In everyday life, most encounters between patients and doctors take place in the practices of family doctors. The field of general medicine already offers high-level basic medical care for all common diseases and disorders and is responsible for the main areas of preventive medicine.
Furthermore, general medicine also centrally covers comprehensive care for all aspects of human illness, i.e. a person’s medical, psychic and socio-cultural aspects. Due to this “holistic” approach, general medicine differs from other disciplines which concentrate on individual organs, e.g. cardiology or urology. During their university education, all students of medicine have to familiarise themselves with this major area of health care in both theory and practice in order to be equipped for their future tasks.
The broad scope of responsibility for basic care and medical prevention results in continuous care for patients in which a stable patient – doctor relationship is the central element. General medicine is characterised by the fact that it involves decisions which are always only made jointly with the patient with individual reference to the patient and taking into consideration his or her psychic and socio-cultural particularities, using conceivable medical diagnostics and therapy.
This approach is patient-centred; the patient and his or her problems are at the point of focus. Treatment methods are discussed with the patient taking into consideration all his or her conceptions and feelings towards his or her illness and its conditions. Thus, general medicine becomes a discipline of intercourse – intercourse between the patient and his or her illness and ill health on the one hand and, on the other hand, intercourse between the family doctor and the patient and his or her illness.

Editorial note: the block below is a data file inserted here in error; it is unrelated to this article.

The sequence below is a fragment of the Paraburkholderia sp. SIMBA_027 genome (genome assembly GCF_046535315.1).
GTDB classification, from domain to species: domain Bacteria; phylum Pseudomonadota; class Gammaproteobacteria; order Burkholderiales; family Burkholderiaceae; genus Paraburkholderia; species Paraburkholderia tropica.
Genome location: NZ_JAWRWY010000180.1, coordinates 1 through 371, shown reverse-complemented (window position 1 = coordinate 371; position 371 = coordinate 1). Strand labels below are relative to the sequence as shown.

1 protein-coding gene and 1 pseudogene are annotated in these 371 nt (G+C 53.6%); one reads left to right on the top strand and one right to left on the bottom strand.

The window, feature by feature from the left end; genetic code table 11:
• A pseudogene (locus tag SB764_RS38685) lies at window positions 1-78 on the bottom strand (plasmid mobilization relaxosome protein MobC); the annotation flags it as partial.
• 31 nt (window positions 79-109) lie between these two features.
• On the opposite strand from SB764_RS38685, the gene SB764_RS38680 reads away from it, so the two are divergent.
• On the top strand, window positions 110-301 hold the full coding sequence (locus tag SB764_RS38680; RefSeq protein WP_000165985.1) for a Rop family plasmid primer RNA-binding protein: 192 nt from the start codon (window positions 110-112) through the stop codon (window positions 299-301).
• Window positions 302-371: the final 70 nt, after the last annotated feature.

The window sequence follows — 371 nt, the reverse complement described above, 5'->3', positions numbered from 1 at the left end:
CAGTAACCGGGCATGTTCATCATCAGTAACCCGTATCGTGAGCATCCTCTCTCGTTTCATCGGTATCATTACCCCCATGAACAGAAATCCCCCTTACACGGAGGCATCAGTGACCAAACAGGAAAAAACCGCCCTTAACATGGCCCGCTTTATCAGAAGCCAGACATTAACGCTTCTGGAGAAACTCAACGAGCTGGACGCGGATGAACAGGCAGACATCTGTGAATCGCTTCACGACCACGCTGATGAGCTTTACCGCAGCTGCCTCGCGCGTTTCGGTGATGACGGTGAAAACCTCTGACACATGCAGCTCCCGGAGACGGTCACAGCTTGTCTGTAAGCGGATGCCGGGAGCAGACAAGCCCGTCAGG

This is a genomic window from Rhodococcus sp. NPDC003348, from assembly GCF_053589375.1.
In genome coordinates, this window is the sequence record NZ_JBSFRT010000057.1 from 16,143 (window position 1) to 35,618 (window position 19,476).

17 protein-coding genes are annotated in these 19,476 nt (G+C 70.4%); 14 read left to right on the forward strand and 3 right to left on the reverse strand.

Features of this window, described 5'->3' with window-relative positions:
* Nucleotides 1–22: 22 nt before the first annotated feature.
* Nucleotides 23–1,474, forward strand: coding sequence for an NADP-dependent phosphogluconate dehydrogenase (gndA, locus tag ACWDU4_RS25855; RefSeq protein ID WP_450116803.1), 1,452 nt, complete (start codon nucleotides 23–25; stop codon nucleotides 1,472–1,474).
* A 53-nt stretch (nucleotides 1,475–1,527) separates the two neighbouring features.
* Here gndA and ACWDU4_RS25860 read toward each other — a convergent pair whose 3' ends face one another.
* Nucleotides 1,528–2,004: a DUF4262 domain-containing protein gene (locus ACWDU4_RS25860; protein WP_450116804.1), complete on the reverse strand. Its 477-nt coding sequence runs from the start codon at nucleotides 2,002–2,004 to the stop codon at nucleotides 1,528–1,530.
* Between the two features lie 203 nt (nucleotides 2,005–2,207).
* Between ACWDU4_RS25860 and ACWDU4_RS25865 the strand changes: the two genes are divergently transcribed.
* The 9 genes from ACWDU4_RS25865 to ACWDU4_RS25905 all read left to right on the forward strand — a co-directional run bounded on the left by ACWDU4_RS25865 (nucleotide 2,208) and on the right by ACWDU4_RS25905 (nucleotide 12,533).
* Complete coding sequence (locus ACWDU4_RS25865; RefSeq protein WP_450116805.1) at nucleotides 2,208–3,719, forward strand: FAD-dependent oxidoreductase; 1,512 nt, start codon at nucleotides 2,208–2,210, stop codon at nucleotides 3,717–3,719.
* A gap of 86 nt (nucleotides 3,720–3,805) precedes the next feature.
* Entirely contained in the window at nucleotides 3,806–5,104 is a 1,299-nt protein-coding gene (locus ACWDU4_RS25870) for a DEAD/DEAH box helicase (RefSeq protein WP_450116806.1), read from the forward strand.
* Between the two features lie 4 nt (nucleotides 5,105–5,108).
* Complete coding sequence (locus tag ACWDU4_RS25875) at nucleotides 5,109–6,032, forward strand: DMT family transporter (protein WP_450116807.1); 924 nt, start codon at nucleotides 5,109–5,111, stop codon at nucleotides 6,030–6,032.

Part of being expected to be responsible for all aspects of ill health is the family doctor’s function to offer accompanying consolation even in hopeless cases. This involves both dramatic and less dramatic treatment situations where it may not always be assumed that a noticeable improvement, for example in the case of chronic illnesses, can be achieved in the near future or even at all. This also includes palliative-medical care, entailing not only consolation and support but also spiritually oriented conversation as well as medical-technical skills to alleviate sufferi
No care is provided for patients in this sector at Düsseldorf University Hospital. All cooperating doctors provide care for their patients at their own practices in Düsseldorf and the surrounding area. Such doctors are recognised by the designation “Academic teaching practice of Düsseldorf University”.
Research and Teaching
Excellent medical care by family doctors which is rightly expected by patients needs research and science in order to be constantly in line with the state of the art and to recurrently provide patients with the benefit of new treatment methods. However, the purpose of general medicine is also to prevent patients from sustaining harm within the health system, for example due to too many or incorrect examination methods or excessive or incorrect medication. This department is one of the few large departments in Germany which intensively research general medicine and, in this field, is sponsored by both various state and federal ministries as well as the European Union.
The patient is at the focal centre of research too: How do patients experience their ill health? How does illness change their everyday life? How much do different family doctors’ treatment concepts vary? How can the quality of care be further improved? How frequently are individual illnesses encountered within the population and how can health policy react to such illnesses?
The Department’s staff concentrates on such questions in cooperation with teaching doctors, general medical practices throughout North Rhine-Westphalia and other general medical research institutions both in Germany and abroad. Many projects are being performed in close cooperation with researchers from other disciplines (psychiatry, rheumatology, internal medicine, surgery, etc.).
Cooperation with other disciplines is maintained in the teaching sector too in order to provide students with a comprehensive view of the entire patient. Two-week block practicals during which students individually assist in family doctors’ practices are a key element. Teaching doctors’ practices are located in Düsseldorf and the surrounding area, although students are also placed in Southern Tyrol and occasionally even in the United Kingdom, Sweden, the Netherlands and Belgium. Furthermore, the Department and the cooperating family doctors are involved in further training for both future general practitioners and their colleagues.